Words by Leah Stacy, above photo by Mike Martinez
Beneath the bar at Restaurant Good Luck on Anderson Avenue, bartender Elise Barnard hides a stack of 70 multicolored index cards.
The cards, which are color-coded according to base liquor, aren't there to remind her how to mix drinks for patrons - she knows the Good Luck cocktail menu by heart. She created the cards to help her study for Speed Rack, a nationwide speed and accuracy contest that not only spotlights female mixologists, but also raises money for breast cancer research, education and prevention. (Serious props to whoever brainstormed the name.)
This is Barnard’s first time competing in a national event, though she won fastest bartender during the Rochester Cocktail Revival Bar Room Battle Royale in 2014, beating out nearly a dozen other 'tenders for speed and accuracy.
She applied to the competition late - in December 2015 - and made the waitlist for Seattle’s competition in 2017. Then, the organization liked her resume so much, they emailed her a week later about competing in Tennessee the following week. Since that was short notice, Barnard opted to keep waiting -- and that’s when a spot opened for this weekend in the Boston competition.
So, how does it work? Barnard broke it down for us:
"They take the number of competitors from 22 to eight almost right away. Everybody knows the first four drinks you have to make: Kamikaze (equal parts vodka, triple sec and lime juice), margarita (tequila, triple sec and lime or lemon juice), Fitzgerald (gin, simple syrup, lemon juice and bitters), and Vesper Martini (gin, vodka, and Kina Lillet). The judges can request you make the drinks straight up (no ice) or on the rocks (with ice).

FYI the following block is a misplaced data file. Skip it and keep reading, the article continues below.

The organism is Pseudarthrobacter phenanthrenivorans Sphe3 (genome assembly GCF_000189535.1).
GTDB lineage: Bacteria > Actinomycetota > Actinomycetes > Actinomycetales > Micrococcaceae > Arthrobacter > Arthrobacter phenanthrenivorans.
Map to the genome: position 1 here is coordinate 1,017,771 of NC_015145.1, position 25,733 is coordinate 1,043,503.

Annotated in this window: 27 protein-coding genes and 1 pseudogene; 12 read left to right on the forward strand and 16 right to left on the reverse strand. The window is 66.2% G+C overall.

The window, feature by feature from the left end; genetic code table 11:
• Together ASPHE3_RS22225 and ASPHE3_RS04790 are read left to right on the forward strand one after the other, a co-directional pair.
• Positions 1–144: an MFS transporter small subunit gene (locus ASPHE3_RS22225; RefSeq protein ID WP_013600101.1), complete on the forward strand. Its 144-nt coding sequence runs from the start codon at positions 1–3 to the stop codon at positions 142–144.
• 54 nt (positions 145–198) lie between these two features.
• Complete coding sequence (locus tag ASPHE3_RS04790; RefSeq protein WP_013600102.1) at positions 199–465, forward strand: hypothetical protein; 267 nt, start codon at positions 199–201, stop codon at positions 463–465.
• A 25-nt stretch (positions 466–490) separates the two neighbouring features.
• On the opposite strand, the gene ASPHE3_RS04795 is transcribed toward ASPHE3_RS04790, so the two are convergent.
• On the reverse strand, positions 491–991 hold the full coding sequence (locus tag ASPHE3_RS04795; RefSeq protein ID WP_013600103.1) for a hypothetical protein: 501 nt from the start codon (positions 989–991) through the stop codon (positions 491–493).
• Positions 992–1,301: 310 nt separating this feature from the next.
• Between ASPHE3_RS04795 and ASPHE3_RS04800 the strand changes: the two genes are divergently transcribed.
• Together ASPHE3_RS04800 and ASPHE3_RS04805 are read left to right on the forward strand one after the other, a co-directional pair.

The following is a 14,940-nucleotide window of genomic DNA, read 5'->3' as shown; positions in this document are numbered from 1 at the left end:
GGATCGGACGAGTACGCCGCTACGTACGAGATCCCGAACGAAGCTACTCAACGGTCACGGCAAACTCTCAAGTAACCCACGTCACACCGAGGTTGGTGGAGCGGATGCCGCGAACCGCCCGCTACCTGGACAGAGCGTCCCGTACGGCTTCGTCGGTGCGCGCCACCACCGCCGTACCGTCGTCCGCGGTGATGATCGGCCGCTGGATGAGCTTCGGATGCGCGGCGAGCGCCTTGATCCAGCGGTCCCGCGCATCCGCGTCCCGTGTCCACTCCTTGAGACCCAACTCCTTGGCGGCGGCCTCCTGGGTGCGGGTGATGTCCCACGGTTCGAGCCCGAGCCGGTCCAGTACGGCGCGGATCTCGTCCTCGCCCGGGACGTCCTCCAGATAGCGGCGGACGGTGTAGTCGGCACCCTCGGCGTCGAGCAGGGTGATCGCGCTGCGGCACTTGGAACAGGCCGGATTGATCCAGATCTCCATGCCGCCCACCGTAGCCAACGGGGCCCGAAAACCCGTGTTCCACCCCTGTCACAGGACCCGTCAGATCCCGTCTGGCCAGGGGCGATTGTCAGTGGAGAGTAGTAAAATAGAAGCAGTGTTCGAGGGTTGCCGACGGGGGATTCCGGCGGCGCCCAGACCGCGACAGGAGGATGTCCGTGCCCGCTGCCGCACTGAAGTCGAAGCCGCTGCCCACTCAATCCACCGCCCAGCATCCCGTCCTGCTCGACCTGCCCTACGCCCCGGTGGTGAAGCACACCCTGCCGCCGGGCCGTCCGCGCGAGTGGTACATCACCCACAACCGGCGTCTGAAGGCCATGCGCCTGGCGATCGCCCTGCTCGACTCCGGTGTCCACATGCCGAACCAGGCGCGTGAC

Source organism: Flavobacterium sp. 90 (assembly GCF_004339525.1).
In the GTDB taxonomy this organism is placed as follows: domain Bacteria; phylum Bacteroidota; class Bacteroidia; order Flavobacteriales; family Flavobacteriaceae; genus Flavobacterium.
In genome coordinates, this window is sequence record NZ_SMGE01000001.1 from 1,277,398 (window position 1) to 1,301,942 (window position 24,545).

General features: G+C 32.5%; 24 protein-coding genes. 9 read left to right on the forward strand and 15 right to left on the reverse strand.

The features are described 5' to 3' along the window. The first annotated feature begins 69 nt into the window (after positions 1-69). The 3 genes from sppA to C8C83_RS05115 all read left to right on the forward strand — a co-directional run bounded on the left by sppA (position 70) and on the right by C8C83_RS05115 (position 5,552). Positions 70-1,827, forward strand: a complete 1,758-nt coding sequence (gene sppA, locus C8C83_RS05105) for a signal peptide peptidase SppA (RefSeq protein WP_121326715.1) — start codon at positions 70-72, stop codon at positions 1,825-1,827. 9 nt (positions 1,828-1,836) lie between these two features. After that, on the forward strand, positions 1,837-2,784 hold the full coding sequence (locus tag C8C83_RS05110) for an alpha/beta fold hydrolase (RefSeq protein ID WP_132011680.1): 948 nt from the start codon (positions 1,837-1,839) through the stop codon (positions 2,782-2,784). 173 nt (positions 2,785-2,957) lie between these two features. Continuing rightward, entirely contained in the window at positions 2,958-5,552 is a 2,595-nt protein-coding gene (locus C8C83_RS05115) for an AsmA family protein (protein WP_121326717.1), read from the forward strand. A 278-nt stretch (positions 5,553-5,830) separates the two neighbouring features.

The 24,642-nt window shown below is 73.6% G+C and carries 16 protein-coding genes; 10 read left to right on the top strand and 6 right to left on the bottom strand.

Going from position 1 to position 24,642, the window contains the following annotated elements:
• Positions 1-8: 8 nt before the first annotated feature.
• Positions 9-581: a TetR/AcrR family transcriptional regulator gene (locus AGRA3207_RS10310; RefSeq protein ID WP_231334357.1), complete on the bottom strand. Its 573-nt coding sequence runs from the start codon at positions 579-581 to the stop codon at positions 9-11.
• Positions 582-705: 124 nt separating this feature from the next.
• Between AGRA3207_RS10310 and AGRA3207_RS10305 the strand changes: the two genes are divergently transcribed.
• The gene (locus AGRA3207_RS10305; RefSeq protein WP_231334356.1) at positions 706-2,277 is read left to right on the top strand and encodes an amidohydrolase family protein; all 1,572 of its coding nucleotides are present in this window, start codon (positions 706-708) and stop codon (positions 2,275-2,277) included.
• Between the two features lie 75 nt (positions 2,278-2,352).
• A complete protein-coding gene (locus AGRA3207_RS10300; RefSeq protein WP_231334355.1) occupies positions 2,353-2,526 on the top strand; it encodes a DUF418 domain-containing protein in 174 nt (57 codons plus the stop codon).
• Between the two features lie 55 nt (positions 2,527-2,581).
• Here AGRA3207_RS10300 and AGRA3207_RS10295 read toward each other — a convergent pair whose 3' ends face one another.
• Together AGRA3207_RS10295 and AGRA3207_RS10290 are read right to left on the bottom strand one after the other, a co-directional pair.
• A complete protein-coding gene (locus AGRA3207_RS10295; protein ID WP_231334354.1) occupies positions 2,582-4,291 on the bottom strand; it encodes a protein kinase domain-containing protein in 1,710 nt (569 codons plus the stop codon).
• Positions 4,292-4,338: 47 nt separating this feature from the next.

The first round is just about speed, but if I give them a rum and Coke and that’s not what they asked for, I'm gonna add seconds to my time. A short pour, or glass not really full, adds seconds. If I pour too much into my shakers, they strain that out at the end and "x" amount over is "x" amount seconds they add on. A broken glass during the competition also adds seconds. You can go too fast and screw yourself up, or just throw a bunch of swill into a cup and screw yourself up.
The competition is bracket-style and the ladies compete in pairs, down to the final two. It goes from 22 to eight contestants pretty much right away. When you make the top eight, it gets more intense. There’s a list of 70 classic cocktails (hence the index cards). You have as much time as want, but the faster you do this, the better off you are.
If two people are competing in a round, and the judges call out four cocktails - say one person makes those in a minute and nine seconds (1:09) and someone makes it in a minute and 18 seconds (1:18), it doesn’t mean the higher time won’t win. If 1:09's drinks suck, 1:18 can still win - because seconds are added on when there’s a lack of accuracy in ingredients.
Between opening a business of her own and working at Good Luck most nights, Barnard is training as much as she can and in a few different ways: her recipe cards, having someone time her while she mixes and pours four drinks (she uses water in liquor bottles during her many practice runs) and watching videos of past competitions.
We even got to watch her practice:
Barnard will drive the six hours to Boston on Saturday, April 2, and compete on Sunday, April 3, beginning at 11 a.m. (She’ll have a cheering section, too -- a Good Luck coworker and a friend will accompany her.)
And of course, Rochester will be cheering from afar. Good luck, Elise!